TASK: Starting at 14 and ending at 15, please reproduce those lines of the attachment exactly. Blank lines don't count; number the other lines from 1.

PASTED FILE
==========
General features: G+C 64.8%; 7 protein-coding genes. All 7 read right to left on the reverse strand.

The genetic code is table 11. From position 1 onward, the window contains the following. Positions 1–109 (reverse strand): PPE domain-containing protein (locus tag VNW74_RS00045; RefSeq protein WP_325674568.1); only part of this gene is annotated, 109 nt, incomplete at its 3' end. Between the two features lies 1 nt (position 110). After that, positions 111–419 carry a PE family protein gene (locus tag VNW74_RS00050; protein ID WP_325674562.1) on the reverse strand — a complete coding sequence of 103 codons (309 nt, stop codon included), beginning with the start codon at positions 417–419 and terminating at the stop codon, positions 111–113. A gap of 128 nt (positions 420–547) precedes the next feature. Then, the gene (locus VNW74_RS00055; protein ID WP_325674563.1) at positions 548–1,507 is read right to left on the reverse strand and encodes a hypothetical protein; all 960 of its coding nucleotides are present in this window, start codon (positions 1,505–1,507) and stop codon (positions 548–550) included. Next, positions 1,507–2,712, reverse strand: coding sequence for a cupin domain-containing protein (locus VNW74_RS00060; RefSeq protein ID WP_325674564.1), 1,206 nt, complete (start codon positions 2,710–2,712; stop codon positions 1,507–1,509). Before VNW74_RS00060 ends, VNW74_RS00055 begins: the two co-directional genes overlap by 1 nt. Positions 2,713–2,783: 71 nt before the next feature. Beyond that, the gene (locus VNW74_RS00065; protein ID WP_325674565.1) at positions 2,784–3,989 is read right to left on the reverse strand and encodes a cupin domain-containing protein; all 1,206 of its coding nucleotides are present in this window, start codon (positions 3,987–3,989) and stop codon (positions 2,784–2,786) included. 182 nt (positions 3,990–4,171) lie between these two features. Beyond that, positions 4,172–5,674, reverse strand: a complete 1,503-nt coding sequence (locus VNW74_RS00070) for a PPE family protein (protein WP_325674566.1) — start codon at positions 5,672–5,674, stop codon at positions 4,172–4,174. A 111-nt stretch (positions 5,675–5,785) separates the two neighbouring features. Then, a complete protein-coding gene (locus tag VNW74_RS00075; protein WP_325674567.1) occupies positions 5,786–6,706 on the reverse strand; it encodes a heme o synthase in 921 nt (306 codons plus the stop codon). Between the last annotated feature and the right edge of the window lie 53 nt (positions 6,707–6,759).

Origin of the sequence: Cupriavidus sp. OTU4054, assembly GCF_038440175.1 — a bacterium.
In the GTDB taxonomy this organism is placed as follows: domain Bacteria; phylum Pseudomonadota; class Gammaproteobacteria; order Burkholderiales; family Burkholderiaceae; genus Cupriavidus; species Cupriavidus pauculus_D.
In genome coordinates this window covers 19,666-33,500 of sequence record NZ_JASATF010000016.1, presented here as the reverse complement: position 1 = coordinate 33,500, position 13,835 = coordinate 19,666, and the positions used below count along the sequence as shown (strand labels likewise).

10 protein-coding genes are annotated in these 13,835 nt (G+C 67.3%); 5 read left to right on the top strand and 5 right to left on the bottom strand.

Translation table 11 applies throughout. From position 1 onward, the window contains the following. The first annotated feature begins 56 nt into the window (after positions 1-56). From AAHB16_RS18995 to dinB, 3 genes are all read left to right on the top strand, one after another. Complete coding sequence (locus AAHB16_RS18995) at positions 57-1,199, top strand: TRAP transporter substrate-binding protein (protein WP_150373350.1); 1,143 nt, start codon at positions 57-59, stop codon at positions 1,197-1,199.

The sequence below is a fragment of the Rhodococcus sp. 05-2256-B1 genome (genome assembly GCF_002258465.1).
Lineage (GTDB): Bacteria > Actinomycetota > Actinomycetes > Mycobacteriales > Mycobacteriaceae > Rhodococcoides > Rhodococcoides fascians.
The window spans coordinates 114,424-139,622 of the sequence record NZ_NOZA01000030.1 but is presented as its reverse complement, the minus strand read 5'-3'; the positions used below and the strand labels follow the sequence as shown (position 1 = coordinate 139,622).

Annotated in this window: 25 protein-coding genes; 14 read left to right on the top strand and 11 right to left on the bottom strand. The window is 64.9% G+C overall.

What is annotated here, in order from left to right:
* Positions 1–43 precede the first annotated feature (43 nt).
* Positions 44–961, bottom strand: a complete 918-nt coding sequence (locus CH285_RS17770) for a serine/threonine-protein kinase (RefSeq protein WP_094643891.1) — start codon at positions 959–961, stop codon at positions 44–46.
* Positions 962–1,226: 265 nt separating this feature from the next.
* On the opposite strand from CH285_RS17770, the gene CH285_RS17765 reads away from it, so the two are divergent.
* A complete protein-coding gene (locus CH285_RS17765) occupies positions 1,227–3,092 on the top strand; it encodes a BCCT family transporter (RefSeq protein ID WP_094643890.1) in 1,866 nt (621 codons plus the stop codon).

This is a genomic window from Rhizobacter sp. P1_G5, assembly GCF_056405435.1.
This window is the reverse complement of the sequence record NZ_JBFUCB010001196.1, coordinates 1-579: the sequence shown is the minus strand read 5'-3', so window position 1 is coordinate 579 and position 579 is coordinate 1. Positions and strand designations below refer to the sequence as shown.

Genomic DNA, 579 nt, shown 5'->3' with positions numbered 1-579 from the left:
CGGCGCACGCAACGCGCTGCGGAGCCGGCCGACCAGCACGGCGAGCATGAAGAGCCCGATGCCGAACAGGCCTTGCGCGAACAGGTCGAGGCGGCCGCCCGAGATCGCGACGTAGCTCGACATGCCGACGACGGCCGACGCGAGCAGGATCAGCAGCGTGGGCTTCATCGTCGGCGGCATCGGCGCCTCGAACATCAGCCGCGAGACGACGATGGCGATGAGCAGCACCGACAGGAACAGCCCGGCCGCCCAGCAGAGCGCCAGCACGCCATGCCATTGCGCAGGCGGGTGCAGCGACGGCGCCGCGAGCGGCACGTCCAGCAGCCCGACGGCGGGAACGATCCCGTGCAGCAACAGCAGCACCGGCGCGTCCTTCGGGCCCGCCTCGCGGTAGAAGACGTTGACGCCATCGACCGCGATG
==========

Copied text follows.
* Positions 44–961, bottom strand: a complete 918-nt coding sequence (locus CH285_RS17770) for a serine/threonine-protein kinase (RefSeq protein WP_094643891.1) — start codon at positions 959–961, stop codon at positions 44–46.
* Positions 962–1,226: 265 nt separating this feature from the next.